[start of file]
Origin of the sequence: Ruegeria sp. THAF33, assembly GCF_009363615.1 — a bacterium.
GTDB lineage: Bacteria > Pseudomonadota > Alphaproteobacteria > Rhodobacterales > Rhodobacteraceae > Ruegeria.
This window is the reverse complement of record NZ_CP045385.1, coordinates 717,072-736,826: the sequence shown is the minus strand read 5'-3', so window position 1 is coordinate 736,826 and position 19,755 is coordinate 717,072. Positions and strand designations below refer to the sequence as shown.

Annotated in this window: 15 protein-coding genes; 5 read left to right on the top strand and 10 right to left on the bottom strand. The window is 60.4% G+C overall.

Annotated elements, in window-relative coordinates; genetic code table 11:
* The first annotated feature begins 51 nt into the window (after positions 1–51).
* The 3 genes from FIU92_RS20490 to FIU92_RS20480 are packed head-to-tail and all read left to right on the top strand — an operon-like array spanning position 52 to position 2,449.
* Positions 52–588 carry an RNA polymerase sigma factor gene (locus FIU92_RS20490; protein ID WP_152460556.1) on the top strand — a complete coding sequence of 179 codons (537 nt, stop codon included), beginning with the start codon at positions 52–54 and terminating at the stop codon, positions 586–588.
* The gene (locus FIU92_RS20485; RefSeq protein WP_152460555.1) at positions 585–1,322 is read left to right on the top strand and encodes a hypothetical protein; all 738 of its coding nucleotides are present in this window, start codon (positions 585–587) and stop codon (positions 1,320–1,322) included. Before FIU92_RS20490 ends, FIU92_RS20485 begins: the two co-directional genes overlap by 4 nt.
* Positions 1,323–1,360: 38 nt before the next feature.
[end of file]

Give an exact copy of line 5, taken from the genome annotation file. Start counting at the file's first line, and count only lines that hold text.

Annotated elements, in window-relative coordinates; genetic code table 11: